Fox Business Netwok anchor Gerri Willis was interviewed by John Bruno Turiano of Westchester Magazine about her job and her career.

Here is an excerpt:

What’s the toughest part of your job? Getting my fake eyelashes off at night. Kidding. It’s really being on top of every news story—it’s impossible to ever feel fully prepared.

What’s the biggest change in the news anchor business from when you first started? Jeez, I consider myself a newbie, but the biggest change is probably the way the whole business has opened up. You no longer have to come up the ranks. Networks increasingly hire people for on-air work who have special knowledge of a topic. I got my first job as an anchor because of my personal-finance specialty.

Did a producer ever offer ‘suggestions’ on your dress/look/weight, et cetera?  Are you kidding? An easier question would be who hasn’t made suggestions about how I look or what I wear. The guy at my dry cleaner has ideas.

Fox Business

Fox Business Network turns five


Alex Weprin of TVNewser.com examines Fox Business Network, which celebrated its fifth anniversary on the air earlier this week.

Weprin writes, “There is no denying now that FBN launched at a tough time. When Fox News debuted, cable subscribers were still growing, and it filled a niche that was not being served: people who wanted a conservative alternative. FBN launched right as cable subscriber growth began to sputter, and as Wall Street became a villain in the eyes of many Americans, who saw government funds funneled to corporate executives and banks.

“While many media observers suspected that the 2007 financial crisis would be a boon to the business networks, it failed to make a significant impact.

“Given the paucity of new networks that have launched in recent years, the fact that the channel was able to go from zero to 60 million homes is worth noting. The last high-profile cable channel to launch was OWN, and it took over existing channel space from Discovery Health, getting it into 10s of millions of homes instantly.”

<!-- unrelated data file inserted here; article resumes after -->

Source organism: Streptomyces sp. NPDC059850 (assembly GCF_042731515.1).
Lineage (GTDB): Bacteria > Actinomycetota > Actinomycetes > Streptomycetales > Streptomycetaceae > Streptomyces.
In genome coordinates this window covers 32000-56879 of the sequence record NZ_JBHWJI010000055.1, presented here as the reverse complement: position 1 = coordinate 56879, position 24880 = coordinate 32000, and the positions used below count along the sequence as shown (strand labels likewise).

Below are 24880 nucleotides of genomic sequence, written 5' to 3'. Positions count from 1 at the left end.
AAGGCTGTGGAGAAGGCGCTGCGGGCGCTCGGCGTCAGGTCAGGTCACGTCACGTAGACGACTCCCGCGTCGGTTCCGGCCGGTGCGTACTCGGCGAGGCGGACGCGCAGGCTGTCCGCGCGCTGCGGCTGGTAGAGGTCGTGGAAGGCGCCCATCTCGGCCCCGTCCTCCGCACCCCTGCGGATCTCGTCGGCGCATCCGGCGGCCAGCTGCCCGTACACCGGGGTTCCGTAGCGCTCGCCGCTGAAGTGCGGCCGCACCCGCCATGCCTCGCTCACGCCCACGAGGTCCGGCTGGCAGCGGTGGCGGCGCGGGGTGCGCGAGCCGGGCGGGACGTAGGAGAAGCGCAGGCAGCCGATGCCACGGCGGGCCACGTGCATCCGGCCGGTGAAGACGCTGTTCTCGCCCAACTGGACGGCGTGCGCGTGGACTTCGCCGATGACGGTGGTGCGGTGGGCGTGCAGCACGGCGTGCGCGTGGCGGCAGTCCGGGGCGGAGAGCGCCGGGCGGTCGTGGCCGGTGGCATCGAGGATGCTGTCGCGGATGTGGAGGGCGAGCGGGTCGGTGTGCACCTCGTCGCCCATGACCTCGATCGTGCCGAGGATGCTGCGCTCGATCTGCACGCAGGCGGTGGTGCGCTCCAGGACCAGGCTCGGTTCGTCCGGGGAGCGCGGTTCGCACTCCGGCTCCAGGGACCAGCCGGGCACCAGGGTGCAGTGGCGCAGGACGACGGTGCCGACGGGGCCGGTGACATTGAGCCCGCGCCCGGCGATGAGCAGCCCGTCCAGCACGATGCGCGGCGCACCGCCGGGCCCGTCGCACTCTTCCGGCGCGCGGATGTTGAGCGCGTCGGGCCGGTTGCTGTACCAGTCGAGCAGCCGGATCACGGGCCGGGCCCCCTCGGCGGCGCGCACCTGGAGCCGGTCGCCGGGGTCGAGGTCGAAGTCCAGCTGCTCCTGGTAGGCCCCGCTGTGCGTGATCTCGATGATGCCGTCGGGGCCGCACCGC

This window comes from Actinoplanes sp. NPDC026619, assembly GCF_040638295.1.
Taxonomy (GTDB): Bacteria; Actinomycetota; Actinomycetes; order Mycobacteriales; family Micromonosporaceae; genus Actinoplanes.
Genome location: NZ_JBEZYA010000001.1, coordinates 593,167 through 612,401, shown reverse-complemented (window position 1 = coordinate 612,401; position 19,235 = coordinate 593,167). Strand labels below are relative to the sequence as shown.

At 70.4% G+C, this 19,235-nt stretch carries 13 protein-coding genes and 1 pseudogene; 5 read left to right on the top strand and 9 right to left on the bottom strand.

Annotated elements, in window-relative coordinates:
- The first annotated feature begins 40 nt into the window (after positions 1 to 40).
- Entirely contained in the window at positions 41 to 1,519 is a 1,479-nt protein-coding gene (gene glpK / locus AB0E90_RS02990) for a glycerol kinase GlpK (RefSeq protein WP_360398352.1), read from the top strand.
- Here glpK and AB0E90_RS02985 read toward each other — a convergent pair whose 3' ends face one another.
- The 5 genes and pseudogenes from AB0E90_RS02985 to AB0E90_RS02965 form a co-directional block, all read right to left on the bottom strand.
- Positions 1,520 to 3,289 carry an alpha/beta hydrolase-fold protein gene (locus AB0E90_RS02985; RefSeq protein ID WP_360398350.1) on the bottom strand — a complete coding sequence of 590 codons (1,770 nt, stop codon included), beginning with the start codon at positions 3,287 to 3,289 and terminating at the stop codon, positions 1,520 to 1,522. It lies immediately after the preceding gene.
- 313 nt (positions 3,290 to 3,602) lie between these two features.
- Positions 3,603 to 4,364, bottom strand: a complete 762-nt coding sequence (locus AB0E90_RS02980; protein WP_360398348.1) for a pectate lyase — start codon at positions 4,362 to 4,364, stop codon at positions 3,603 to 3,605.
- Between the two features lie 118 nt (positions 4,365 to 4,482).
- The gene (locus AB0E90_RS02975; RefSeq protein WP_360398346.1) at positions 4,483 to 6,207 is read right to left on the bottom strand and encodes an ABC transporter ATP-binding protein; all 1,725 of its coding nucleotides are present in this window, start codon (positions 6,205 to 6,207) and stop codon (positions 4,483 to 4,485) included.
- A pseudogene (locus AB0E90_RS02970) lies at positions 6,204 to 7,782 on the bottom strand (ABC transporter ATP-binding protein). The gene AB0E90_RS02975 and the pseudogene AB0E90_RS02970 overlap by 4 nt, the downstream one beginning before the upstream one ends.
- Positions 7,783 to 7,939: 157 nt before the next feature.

Read more here.

Fox Business

Issa’s office says Fox Business report was wrong


Dylan Byers of Politico reports that Rep. Darrell Issa’s office has denied a Fox Business Network report stating that he wants to hold hearings about how the government collects unemployment data.

Byers writes, “The report that the House oversight committee chair is planning to hold hearings on the September jobs data was repeated several times Thursday on Fox Business Network, starting with FBN’s Peter Barnes saying that Fox News’s Greta Van Susteren asked Issa about the jobs numbers — on behalf of FBN — in an interview on Wednesday.

“‘Now Chairman Issa says he wants to have hearings on this,’ Barnes said Thursday.

“The show cut to a clip of Issa saying, ‘The way it’s being done, with the constant revision, the significant revision, tells us it’s not as exact a science as it needs to be and there’s got to be a better way to get those numbers or don’t put them out if they’re going to be wrong by as much as half a point.’

“Barnes then said,’“Greta asked him when he’d like to have these hearings, you know, in the next couple of months, the lame duck session of Congress we’ll see starting in mid-November, and he said, quote, ‘We very much intend to work every day through November and December to get these kinds of things done. We’re hoping this is a good non-partisan time,’ — he said he wants to do this on a non-partisan basis — and ‘this is an issue where I think our committee has important jurisdiction to make sure we get it right.’ So look for hearings at some point from Chairman Darrell Issa on this question.’